Excerpted from Oneness Embraced, by Dr. Tony Evans. Reprinted with permission from Moody Publishers.
The racial problem is an unresolved dilemma of America. Racial problems have gone on since America’s inception because their root has not been addressed by the people who are most qualified to address it: the church. When we can only bring people together in a limited way, without canceling who they have been created to be, under an umbrella that is bigger than the color that they claim, then how can we expect much more from the world?
The goal of the church should be to glorify God by reflecting the values of God among the people of God through letting the truth of God be the standard by which we measure right and wrong and the way we accept our skin color, class, and culture and relate to those from other ones. Until we can embrace how we were born and raised, we will never be able to manifest the values of God in history so that people can understand and fully see that God is a God of multi-coloredness. God loves the variety in His garden called earth, and each one of us has equal value; after all, He died for each one.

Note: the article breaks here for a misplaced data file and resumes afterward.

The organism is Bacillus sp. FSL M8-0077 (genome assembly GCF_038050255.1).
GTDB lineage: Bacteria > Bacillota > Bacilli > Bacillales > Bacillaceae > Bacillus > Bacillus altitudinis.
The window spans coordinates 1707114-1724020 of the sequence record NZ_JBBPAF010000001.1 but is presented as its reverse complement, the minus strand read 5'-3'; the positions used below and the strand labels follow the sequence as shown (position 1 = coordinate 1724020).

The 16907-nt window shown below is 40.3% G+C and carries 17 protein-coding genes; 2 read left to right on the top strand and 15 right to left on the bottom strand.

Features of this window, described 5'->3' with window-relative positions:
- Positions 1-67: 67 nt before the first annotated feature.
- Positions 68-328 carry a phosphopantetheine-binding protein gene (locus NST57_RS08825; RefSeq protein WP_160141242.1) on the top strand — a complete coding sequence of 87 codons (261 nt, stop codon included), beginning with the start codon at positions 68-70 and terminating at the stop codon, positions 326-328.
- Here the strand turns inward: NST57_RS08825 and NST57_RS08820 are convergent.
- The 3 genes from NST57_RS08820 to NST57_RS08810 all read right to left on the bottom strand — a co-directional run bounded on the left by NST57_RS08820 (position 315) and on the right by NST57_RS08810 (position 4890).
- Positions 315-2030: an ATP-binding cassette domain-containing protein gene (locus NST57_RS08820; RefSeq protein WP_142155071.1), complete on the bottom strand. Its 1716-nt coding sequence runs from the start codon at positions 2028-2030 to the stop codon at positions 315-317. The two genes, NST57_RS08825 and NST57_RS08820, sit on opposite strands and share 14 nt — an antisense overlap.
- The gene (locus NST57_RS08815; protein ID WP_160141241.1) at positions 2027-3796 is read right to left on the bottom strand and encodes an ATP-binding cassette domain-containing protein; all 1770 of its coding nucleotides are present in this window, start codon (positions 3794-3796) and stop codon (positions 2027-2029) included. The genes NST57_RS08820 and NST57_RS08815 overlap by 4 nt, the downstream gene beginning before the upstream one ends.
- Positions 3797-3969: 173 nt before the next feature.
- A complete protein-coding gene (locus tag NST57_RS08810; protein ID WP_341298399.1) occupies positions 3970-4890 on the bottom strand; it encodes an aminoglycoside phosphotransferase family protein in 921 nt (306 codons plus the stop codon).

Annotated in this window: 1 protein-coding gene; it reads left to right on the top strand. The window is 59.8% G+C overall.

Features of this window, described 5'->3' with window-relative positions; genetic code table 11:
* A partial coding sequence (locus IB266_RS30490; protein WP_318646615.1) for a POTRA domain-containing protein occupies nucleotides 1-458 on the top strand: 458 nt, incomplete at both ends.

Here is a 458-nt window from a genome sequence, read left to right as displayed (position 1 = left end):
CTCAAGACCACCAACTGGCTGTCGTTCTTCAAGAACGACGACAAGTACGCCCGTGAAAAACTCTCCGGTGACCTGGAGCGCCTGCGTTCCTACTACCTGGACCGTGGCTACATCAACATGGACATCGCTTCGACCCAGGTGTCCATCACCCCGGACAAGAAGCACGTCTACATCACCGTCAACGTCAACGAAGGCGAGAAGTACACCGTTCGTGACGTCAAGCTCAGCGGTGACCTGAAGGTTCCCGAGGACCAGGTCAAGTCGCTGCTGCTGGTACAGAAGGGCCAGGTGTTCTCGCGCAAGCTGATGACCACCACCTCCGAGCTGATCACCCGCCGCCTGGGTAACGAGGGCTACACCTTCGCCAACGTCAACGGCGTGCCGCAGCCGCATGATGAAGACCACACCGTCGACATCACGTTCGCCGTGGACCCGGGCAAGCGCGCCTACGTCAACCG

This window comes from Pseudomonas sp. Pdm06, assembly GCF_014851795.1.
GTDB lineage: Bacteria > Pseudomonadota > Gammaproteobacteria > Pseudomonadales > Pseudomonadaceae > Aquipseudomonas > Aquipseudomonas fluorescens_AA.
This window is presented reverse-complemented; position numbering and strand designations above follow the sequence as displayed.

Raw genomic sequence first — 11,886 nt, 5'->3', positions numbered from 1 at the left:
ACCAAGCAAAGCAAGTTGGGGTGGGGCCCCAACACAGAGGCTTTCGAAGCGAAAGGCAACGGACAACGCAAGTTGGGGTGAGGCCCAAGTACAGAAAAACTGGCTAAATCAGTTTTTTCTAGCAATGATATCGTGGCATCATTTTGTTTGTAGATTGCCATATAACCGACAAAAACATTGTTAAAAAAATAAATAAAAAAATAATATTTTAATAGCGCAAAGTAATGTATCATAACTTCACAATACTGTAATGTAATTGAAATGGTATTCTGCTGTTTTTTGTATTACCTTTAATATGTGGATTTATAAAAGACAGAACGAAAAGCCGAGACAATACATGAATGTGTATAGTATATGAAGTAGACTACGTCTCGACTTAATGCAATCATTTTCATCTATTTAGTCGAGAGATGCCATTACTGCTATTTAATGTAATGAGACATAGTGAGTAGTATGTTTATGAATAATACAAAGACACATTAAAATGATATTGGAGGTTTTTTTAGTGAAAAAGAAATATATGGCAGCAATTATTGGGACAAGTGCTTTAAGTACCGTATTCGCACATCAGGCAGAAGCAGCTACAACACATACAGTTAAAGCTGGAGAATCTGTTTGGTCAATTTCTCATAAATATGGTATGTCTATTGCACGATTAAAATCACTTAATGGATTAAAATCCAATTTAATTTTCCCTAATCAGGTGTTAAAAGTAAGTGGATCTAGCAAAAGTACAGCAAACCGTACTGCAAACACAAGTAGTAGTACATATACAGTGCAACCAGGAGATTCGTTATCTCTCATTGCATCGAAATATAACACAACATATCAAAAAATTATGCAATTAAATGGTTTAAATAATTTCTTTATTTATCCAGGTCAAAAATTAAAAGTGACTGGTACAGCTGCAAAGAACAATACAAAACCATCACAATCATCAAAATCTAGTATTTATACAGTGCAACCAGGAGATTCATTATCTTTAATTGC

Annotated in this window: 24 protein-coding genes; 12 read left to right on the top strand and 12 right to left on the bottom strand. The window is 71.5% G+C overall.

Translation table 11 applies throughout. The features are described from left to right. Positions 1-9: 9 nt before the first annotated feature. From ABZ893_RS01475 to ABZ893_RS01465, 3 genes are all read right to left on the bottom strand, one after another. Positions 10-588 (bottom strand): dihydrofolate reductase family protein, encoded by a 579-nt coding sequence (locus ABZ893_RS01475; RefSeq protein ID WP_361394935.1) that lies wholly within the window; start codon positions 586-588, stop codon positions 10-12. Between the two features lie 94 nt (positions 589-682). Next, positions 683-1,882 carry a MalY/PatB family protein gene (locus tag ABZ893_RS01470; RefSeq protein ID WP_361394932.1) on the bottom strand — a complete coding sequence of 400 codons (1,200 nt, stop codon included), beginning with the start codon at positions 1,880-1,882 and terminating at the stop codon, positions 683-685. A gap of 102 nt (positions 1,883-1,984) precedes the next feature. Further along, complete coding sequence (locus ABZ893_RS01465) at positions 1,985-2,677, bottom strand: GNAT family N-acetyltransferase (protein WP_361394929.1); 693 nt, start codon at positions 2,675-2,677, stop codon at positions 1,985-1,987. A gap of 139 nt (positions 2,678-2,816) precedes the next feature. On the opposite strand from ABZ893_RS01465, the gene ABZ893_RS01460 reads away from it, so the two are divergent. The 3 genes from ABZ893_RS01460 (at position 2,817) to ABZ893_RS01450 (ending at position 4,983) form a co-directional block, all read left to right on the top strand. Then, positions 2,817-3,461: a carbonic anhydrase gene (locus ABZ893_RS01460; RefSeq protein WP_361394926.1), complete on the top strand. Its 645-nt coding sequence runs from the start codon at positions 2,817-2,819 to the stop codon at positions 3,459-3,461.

The Contradiction of Liberty
During my college summers, I lived and worked in Philadelphia as an associate evangelist with the Grand Old Gospel Fellowship. I regularly set up tent, church, or outdoor crusades. Frequently, I was able to participate in more than the logistics of the event, but also had the opportunity to do what I am passionate about doing, and that is to posit the truth of God through preaching.
I have always been drawn to the truth. Truth, at its core, is God’s view of a matter. It is a powerful entity able to transform lives both in history and for eternity. While truth includes information and facts, it also includes original intent, making it the absolute, objective standard by which reality is measured. The presence of truth brings clarity and understanding. Its absence leads to confusion and the presence of cognitive dissonance—holding contradictory ideas simultaneously.